There are reportedly 12 NRL players who have been summoned to appear at the US Embassy for formal interviews to decide whether they are granted visas to enter America.
Broncos superstar Reece Walsh is one of the ‘Vegas Dozen’ who are racing the clock to be approved to play in Las Vegas for the 2024 NRL season opener, according to The Daily Telegraph.
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The interviews, which will take place in Sydney this week, will see the players sit down with American immigration official to discuss prior off-field incidents which have resulted in police arrests or charges.
The NRL’s Las Vegas showcase will be on Sunday March 3 AEDT, with the Rabbitohs and Sea Eagles doing battle before the Broncos and Roosters at Allegiant Stadium.
Rugby league powerbrokers are reportedly aware of the formal interviews that will decide whether the 12 players will travel abroad.
The NRL has been assisting the four clubs and the 12 players to secure their visas, with American officials reportedly expected to rigorously interview the group.
NRL bosses called upon the guidance of immigration experts to assist the players who have been flagged.
News Corp is also reporting that NRL officials are confident the players will be given the green light, avoiding a major hurdle that threatened Round 1.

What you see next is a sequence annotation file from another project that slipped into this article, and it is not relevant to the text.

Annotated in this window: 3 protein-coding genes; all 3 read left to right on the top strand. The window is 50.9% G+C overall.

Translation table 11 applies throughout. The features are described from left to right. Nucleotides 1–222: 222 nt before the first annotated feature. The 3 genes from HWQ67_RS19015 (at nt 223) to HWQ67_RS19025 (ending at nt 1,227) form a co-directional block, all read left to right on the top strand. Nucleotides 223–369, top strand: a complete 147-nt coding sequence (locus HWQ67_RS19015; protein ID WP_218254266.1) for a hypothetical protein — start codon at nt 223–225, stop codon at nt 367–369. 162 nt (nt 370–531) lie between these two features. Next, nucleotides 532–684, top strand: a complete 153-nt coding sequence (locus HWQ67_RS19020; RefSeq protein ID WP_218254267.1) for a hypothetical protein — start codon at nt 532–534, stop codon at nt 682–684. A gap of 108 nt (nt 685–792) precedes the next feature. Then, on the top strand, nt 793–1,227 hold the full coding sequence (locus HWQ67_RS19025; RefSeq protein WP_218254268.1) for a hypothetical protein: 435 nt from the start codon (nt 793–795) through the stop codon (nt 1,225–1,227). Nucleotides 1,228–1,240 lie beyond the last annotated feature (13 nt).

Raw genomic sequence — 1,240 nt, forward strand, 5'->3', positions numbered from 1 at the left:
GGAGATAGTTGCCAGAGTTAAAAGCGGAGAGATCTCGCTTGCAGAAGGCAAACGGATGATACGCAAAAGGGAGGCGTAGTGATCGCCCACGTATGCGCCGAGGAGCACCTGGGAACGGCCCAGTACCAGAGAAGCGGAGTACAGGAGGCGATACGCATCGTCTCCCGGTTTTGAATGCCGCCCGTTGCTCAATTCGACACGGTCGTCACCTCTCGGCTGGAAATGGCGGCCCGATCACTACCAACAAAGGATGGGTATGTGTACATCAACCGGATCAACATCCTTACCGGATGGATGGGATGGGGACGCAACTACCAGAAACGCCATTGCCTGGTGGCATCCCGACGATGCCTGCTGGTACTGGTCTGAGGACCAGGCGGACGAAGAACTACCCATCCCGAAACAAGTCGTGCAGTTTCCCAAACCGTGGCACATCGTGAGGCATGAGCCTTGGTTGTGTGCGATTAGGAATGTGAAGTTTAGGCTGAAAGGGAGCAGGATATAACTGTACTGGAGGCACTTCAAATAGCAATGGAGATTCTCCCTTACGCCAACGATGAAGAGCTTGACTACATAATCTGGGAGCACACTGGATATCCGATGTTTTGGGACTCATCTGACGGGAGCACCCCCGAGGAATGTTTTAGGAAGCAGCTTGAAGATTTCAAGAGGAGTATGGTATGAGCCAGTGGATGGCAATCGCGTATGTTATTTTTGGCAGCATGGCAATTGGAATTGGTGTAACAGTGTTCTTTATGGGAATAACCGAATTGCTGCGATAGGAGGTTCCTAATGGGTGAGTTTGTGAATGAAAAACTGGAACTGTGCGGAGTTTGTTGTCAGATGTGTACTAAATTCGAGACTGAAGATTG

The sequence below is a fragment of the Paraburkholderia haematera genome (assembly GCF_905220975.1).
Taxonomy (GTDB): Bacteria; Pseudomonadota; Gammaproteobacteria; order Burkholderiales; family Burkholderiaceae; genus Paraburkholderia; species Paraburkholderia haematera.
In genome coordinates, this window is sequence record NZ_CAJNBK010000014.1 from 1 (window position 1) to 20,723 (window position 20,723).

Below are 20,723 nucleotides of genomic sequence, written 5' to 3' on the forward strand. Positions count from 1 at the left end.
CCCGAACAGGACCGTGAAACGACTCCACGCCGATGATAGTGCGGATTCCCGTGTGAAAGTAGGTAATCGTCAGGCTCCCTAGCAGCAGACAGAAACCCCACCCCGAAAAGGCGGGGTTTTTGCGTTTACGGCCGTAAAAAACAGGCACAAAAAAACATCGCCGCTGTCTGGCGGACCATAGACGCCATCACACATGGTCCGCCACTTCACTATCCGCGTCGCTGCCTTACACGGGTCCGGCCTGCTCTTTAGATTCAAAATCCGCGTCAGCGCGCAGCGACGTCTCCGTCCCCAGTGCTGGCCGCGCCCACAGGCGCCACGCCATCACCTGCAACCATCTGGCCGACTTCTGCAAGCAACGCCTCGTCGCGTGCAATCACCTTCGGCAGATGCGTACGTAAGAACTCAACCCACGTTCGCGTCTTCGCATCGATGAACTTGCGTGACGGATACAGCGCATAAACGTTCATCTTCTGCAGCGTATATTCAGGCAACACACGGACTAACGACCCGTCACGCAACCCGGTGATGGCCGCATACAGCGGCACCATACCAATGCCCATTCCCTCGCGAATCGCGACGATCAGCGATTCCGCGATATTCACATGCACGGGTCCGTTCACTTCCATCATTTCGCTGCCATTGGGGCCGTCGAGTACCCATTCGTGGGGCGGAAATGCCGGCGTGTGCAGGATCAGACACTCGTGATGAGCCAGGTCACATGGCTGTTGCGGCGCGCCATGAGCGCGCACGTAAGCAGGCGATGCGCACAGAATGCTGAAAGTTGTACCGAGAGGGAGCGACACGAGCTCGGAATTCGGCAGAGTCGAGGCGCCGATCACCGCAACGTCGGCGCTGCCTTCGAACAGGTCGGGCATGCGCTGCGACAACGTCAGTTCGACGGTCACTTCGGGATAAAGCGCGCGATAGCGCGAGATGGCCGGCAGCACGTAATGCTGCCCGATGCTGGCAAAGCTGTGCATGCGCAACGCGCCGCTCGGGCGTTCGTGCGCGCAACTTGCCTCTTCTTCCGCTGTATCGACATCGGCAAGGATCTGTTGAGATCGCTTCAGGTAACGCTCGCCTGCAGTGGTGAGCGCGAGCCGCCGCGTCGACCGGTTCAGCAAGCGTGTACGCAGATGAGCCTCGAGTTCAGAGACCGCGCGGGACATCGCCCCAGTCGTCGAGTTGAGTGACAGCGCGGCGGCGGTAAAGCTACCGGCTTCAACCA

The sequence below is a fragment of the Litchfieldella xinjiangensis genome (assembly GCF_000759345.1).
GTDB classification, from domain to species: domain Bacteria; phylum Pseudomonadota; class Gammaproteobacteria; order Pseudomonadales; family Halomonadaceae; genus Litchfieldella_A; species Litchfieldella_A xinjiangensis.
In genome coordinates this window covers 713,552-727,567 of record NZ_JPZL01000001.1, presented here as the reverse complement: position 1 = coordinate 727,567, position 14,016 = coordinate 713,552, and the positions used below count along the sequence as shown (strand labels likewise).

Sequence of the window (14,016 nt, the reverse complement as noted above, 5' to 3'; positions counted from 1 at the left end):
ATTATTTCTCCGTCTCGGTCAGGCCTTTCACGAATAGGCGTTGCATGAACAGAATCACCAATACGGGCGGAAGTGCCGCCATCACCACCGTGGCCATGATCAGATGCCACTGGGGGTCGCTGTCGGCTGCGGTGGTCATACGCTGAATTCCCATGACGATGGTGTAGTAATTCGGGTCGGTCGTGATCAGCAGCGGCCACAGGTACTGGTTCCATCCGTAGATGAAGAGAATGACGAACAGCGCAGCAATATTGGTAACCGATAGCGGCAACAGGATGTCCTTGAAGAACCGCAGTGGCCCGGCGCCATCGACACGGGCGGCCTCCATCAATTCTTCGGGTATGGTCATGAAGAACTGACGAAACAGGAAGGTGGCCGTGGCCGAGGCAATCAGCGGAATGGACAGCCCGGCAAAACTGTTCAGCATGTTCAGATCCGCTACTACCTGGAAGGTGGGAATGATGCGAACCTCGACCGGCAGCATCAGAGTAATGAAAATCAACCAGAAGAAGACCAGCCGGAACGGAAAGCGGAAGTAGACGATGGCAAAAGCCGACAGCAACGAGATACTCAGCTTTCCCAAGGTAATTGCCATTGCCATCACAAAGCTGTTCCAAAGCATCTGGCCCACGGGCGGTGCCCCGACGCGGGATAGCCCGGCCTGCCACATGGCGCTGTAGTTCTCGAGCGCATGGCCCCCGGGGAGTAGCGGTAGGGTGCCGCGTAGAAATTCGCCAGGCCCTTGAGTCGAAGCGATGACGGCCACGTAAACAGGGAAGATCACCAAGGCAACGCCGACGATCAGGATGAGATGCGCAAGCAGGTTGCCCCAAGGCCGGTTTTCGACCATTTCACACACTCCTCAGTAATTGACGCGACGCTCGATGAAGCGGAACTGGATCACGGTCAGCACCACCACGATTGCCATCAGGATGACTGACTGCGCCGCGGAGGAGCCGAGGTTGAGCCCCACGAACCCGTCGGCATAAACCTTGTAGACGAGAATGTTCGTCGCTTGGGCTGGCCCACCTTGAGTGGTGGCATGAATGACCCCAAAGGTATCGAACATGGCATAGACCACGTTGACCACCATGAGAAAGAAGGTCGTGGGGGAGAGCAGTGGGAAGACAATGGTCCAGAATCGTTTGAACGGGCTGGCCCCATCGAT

Walsh has hired his own visa expert who will also attend the US Embassy to assist with gaining his entry clearance.
The young gun fullback pleaded guilty to cocaine possession on the Gold Coast in 2021 during his stint with the Warriors.
Meanwhile, teammate Payne Haas already has a US visa after a holiday to Hawaii 15 months ago. He was granted entry despite being arrested after a fight with police in 2021.
It also remains unknown whether Rabbitohs pair Jack Wighton and Latrell Mitchell are part of the 12-player group.
The close friends were arrested in Canberra and slapped with a raft of charges in 2023 which were subsequently dropped in November.
However, the pair reportedly may still have to explain their application to US consulate officials due to the arrest.
ARLC chairman Peter V’landys said “I don’t think there will be any problems” for the players who have been summoned to the US Embassy.
“If you haven’t got any criminal record, it’s a five-minute process, but if you have been charged and been convicted, you have to go through an interview process,” he said.
“Precedents have shown us that (athletes involved in) such incidents are provided with visas, so we have to go through the process.”
Originally published as NRL’s ‘Vegas dozen’ summoned to US Embassy for grilling as visa D-day looms